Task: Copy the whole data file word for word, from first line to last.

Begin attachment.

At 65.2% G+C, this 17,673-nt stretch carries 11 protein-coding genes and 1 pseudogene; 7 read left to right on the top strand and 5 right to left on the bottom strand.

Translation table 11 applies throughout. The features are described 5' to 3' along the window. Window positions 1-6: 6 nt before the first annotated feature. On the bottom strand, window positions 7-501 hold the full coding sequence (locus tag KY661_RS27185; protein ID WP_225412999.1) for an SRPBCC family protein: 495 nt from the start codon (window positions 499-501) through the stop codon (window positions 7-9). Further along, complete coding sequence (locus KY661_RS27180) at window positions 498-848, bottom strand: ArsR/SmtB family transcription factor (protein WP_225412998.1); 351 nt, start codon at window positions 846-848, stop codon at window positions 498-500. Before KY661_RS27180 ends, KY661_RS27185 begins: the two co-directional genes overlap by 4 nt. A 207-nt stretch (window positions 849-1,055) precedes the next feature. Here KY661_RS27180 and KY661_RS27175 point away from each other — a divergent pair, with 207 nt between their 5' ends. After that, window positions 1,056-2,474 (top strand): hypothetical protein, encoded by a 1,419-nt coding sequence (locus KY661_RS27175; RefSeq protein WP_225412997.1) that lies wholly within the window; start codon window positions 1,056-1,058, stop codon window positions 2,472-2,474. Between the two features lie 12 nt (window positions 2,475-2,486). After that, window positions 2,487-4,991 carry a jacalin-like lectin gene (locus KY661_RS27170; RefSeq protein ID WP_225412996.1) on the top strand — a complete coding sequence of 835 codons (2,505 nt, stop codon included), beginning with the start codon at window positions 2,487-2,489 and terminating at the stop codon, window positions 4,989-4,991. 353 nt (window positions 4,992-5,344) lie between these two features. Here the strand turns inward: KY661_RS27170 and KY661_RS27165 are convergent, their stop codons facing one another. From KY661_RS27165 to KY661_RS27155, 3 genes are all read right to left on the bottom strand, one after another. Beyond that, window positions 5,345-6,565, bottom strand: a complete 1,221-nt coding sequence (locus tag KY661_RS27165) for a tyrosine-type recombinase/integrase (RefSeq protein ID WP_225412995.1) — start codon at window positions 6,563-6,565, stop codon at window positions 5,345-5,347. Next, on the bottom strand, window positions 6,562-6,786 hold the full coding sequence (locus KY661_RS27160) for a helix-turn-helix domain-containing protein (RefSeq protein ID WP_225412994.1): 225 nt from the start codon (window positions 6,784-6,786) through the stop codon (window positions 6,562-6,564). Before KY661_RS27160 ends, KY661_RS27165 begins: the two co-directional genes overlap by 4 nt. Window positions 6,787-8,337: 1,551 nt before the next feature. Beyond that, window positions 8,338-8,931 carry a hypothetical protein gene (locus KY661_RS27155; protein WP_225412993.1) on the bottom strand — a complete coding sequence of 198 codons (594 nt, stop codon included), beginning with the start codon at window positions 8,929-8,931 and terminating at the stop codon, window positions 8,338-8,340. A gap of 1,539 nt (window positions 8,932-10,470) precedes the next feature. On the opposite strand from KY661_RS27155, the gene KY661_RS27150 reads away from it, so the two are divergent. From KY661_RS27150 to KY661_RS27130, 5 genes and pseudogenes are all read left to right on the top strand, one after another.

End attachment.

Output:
At 65.2% G+C, this 17,673-nt stretch carries 11 protein-coding genes and 1 pseudogene; 7 read left to right on the top strand and 5 right to left on the bottom strand.

Translation table 11 applies throughout. The features are described 5' to 3' along the window. Window positions 1-6: 6 nt before the first annotated feature. On the bottom strand, window positions 7-501 hold the full coding sequence (locus tag KY661_RS27185; protein ID WP_225412999.1) for an SRPBCC family protein: 495 nt from the start codon (window positions 499-501) through the stop codon (window positions 7-9). Further along, complete coding sequence (locus KY661_RS27180) at window positions 498-848, bottom strand: ArsR/SmtB family transcription factor (protein WP_225412998.1); 351 nt, start codon at window positions 846-848, stop codon at window positions 498-500. Before KY661_RS27180 ends, KY661_RS27185 begins: the two co-directional genes overlap by 4 nt. A 207-nt stretch (window positions 849-1,055) precedes the next feature. Here KY661_RS27180 and KY661_RS27175 point away from each other — a divergent pair, with 207 nt between their 5' ends. After that, window positions 1,056-2,474 (top strand): hypothetical protein, encoded by a 1,419-nt coding sequence (locus KY661_RS27175; RefSeq protein WP_225412997.1) that lies wholly within the window; start codon window positions 1,056-1,058, stop codon window positions 2,472-2,474. Between the two features lie 12 nt (window positions 2,475-2,486). After that, window positions 2,487-4,991 carry a jacalin-like lectin gene (locus KY661_RS27170; RefSeq protein ID WP_225412996.1) on the top strand — a complete coding sequence of 835 codons (2,505 nt, stop codon included), beginning with the start codon at window positions 2,487-2,489 and terminating at the stop codon, window positions 4,989-4,991. 353 nt (window positions 4,992-5,344) lie between these two features. Here the strand turns inward: KY661_RS27170 and KY661_RS27165 are convergent, their stop codons facing one another. From KY661_RS27165 to KY661_RS27155, 3 genes are all read right to left on the bottom strand, one after another. Beyond that, window positions 5,345-6,565, bottom strand: a complete 1,221-nt coding sequence (locus tag KY661_RS27165) for a tyrosine-type recombinase/integrase (RefSeq protein ID WP_225412995.1) — start codon at window positions 6,563-6,565, stop codon at window positions 5,345-5,347. Next, on the bottom strand, window positions 6,562-6,786 hold the full coding sequence (locus KY661_RS27160) for a helix-turn-helix domain-containing protein (RefSeq protein ID WP_225412994.1): 225 nt from the start codon (window positions 6,784-6,786) through the stop codon (window positions 6,562-6,564). Before KY661_RS27160 ends, KY661_RS27165 begins: the two co-directional genes overlap by 4 nt. Window positions 6,787-8,337: 1,551 nt before the next feature. Beyond that, window positions 8,338-8,931 carry a hypothetical protein gene (locus KY661_RS27155; protein WP_225412993.1) on the bottom strand — a complete coding sequence of 198 codons (594 nt, stop codon included), beginning with the start codon at window positions 8,929-8,931 and terminating at the stop codon, window positions 8,338-8,340. A gap of 1,539 nt (window positions 8,932-10,470) precedes the next feature. On the opposite strand from KY661_RS27155, the gene KY661_RS27150 reads away from it, so the two are divergent. From KY661_RS27150 to KY661_RS27130, 5 genes and pseudogenes are all read left to right on the top strand, one after another.